The athletes of today are faster, bigger and stronger than ever before. Everyone’s goal is to run faster, jump higher and lift more. However, trainers and coaches have not come to an agreement on the best way to train. Some argue that you must only use Olympic lifts, others say you must lift light and fast, while there are those who tell you to just lift heavy weights. The truth is that athletes can benefit from a mix of these training styles. Another common mistake is that coaches cannot agree on the terms to use, often interchanging “power” and “explosiveness” — making it tougher to know the exercises that benefit each.

Power refers to the speed of movement. If you do a movement faster, you will have more power. The equation for power in physics is work over time, and work is computed as force multiplied by distance. It’s moving fast across a certain distance with force.

On the other hand, explosiveness or explosive strength is more about the speed of contraction. Both explosiveness and power work together to improve an athlete’s overall strength.

How Do You Train for It?

You need to do exercises that involve force and speed. Here are some of the best exercises to improve explosiveness and power.

Concentric Box Jump

Get in a half squat position. Extend your arms in front of you. From this static position, resisting from making counter movements, jump up onto the box. Land in the middle of the box and stand all the way up. Return to starting position.

This exercise teaches you how to create a large amount of force from a static, isometric position. Your body starts in a state where you are supporting your own weight. Then, you forcefully overcome the inertia and your body weight.

You can do this for 2-4 sets of 6-10 reps.

Dumbbell Jerk

Stand at shoulder width with your toes pointed straight ahead. Hold each dumbbell up to your shoulders. Your elbows should point straight ahead. Allow one end of each dumbbell to rest on your shoulders.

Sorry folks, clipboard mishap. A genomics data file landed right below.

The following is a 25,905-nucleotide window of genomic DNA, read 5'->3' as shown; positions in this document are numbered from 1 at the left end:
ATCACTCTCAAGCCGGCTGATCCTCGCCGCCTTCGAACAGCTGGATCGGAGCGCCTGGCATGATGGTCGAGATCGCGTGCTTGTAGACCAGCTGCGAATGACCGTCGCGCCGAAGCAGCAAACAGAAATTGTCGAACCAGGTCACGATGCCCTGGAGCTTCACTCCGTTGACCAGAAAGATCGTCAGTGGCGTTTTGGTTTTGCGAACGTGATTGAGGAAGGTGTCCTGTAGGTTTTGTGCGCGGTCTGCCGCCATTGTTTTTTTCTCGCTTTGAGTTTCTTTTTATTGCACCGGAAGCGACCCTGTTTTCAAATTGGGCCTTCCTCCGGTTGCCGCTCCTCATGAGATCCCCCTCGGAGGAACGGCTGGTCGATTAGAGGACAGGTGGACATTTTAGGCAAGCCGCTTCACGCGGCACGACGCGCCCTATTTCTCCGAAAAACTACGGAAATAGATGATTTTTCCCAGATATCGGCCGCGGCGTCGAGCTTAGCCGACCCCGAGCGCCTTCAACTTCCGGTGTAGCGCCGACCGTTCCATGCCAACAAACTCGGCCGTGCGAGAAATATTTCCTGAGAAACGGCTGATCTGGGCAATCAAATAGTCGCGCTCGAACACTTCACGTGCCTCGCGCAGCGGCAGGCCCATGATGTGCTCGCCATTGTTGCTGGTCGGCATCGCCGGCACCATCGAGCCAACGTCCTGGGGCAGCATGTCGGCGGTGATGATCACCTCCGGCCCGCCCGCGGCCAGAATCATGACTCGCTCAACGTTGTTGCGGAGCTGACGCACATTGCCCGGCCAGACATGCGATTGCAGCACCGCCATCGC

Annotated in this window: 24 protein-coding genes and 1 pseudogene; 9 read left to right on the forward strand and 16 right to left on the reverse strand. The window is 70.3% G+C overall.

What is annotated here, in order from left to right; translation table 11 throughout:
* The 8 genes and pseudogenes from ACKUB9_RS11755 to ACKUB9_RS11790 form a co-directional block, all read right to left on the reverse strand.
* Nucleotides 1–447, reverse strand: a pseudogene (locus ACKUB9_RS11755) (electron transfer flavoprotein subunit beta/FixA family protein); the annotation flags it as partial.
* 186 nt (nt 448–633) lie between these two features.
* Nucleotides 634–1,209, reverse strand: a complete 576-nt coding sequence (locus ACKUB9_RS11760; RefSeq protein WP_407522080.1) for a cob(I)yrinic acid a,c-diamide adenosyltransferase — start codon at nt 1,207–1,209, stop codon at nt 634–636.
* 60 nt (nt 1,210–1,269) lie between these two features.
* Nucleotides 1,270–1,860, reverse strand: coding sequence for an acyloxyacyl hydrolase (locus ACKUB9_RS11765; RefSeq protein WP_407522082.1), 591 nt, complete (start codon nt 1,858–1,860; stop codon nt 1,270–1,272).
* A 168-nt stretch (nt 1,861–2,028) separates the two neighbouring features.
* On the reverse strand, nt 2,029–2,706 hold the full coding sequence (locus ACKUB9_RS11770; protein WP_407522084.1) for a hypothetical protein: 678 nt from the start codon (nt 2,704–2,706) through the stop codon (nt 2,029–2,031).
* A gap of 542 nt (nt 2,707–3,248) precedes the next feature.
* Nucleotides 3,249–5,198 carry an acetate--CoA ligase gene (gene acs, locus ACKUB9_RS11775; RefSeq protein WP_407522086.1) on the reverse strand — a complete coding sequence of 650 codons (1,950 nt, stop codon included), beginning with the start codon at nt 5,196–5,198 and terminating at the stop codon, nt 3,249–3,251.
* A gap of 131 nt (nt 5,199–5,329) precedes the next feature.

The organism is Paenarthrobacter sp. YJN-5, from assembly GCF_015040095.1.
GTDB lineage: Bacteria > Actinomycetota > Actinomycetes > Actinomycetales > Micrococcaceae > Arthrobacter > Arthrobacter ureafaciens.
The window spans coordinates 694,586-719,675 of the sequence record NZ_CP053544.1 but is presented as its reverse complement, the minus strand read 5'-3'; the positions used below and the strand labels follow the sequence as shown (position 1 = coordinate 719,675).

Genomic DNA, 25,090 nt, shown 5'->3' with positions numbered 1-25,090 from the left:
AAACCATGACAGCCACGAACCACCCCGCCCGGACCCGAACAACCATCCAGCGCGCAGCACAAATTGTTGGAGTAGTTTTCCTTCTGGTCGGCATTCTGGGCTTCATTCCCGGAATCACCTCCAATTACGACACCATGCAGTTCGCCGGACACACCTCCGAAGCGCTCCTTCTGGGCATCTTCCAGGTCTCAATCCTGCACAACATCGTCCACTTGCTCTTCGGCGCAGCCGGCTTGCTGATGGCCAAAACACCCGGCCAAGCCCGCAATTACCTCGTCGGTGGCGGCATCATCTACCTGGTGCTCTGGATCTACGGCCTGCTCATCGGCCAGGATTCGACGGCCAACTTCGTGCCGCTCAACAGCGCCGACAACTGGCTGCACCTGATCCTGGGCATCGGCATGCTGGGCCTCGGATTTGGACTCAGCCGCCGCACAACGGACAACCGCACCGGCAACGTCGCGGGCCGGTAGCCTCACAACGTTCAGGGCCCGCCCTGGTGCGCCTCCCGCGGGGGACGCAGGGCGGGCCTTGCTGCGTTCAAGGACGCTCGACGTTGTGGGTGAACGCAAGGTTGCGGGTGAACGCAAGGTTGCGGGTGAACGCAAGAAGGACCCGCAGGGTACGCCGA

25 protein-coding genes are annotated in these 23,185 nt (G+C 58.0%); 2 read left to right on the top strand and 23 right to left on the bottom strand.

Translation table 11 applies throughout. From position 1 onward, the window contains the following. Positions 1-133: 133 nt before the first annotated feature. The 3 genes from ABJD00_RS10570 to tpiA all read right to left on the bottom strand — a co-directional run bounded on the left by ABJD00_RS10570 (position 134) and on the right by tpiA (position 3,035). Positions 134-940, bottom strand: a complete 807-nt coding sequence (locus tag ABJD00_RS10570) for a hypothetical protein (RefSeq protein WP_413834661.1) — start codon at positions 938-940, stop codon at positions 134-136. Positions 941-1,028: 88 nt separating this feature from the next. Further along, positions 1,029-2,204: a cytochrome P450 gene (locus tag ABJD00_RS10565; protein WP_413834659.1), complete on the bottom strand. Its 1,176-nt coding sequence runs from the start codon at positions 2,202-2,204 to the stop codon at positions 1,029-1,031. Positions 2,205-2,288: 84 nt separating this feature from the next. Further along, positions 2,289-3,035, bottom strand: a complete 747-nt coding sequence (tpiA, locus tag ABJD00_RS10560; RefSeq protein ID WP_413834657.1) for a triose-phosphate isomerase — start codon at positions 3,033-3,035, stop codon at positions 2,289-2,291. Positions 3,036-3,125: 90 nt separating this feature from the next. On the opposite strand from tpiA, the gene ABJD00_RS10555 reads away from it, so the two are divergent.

To execute, drop straight down a few inches and forcefully jump, extending upward. As quick as you can, drop straight down into a lunge (split jerk) position.

One leg should go forward while the other goes back. Catch the weight with your arms fully extended. Stand up with your arms still extended until you are upright. Take small steps as you get up. Your arms should be fully extended and behind the ears in the catch position.

The highlight of this exercise is getting down quickly. “Jerk” means to get down quickly. The momentum of the jump should get the weight to move upward. The rest of the exercise is about getting underneath the weight before you catch it.

You can do this for 2-4 sets of 8-10 reps.

Standing Triple Jump

If you’re familiar with the traditional triple jump, the standing triple jump is similar except you start from a static position. To start, stand at shoulder width and jump forward. Land on one leg, then jump forward forcefully. Next, land on the other leg and jump forcefully forward, landing softly on both legs. Return to starting position.

This exercise is a great measure of single leg power. It’s a better training exercise or test than single leg vertical or horizontal jumps. The standing triple jump prepares your body for bounds or depth jumps.

You can do this in 2-3 sets of 4-8 reps.

Plate Jumps

If you want to jump harder, this is a good exercise. Stand upright with a 10-pound plate in each hand. You can also change to a weight you are more comfortable with. Then, swing the plates backward as you let your body bend downward in countermovement. Swing the plates forward and upward. Think of it as throwing the weights in front of you and letting their weight carry you.

In this exercise, you must match the speed of the weights. Otherwise, you will fall forward.

Make sure to reset before each jump. You can adjust the exercise for height, distance, laterally or even off a single leg.

You can do 3 or 4 sets of 8-12 jumps.

Box Squat Jumps

Place dumbbells on your shoulders. Your elbows should face straight ahead, with your fingers on top of the dumbbells. The back of your heels should be placed against the box. Sit way back onto the box without rounding your lower back. Keep a flat and engaged lower back position. Relax your hip flexors but keep everything else tight.

From this position, jump as hard and fast as possible straight up. Return to starting position. You want to keep the body tight for this jump. The use of barbells is not advised.

This box squat starts in a relaxed state. When you jump, your body must overcome the weight and inertia of your body and the dumbbells. The weight is supported by the box, not your muscles. Because of this, force is created in a short amount of time. Compared to the traditional box squat, it relies on more starting strength because you actually jump.

You can do this for 3-4 sets of 8-12 reps.

Other Exercises

These are just some of the exercises you can do to increase power and explosiveness. You can also do variations of box jumps, banded kettlebell swings and other movements like jumping good mornings. With improved explosiveness and power, you can become a better athlete overall.